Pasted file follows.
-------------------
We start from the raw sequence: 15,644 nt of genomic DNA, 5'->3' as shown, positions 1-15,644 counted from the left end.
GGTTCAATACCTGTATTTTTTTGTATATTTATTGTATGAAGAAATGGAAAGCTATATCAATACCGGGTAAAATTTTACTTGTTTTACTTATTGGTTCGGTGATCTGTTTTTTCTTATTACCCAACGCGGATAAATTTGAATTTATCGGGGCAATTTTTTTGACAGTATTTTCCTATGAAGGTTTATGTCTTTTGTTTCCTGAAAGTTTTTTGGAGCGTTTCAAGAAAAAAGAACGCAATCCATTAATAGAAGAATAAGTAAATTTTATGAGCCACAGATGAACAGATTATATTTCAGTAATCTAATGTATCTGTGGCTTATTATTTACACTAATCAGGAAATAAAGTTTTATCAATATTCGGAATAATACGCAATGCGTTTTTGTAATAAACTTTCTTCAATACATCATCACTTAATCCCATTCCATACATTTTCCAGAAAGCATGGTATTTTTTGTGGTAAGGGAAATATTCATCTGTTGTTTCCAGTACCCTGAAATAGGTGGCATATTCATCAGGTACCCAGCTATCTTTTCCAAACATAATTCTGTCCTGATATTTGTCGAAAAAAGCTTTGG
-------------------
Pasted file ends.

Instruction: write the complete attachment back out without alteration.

We start from the raw sequence: 15,644 nt of genomic DNA, 5'->3' as shown, positions 1-15,644 counted from the left end.
GGTTCAATACCTGTATTTTTTTGTATATTTATTGTATGAAGAAATGGAAAGCTATATCAATACCGGGTAAAATTTTACTTGTTTTACTTATTGGTTCGGTGATCTGTTTTTTCTTATTACCCAACGCGGATAAATTTGAATTTATCGGGGCAATTTTTTTGACAGTATTTTCCTATGAAGGTTTATGTCTTTTGTTTCCTGAAAGTTTTTTGGAGCGTTTCAAGAAAAAAGAACGCAATCCATTAATAGAAGAATAAGTAAATTTTATGAGCCACAGATGAACAGATTATATTTCAGTAATCTAATGTATCTGTGGCTTATTATTTACACTAATCAGGAAATAAAGTTTTATCAATATTCGGAATAATACGCAATGCGTTTTTGTAATAAACTTTCTTCAATACATCATCACTTAATCCCATTCCATACATTTTCCAGAAAGCATGGTATTTTTTGTGGTAAGGGAAATATTCATCTGTTGTTTCCAGTACCCTGAAATAGGTGGCATATTCATCAGGTACCCAGCTATCTTTTCCAAACATAATTCTGTCCTGATATTTGTCGAAAAAAGCTTTGG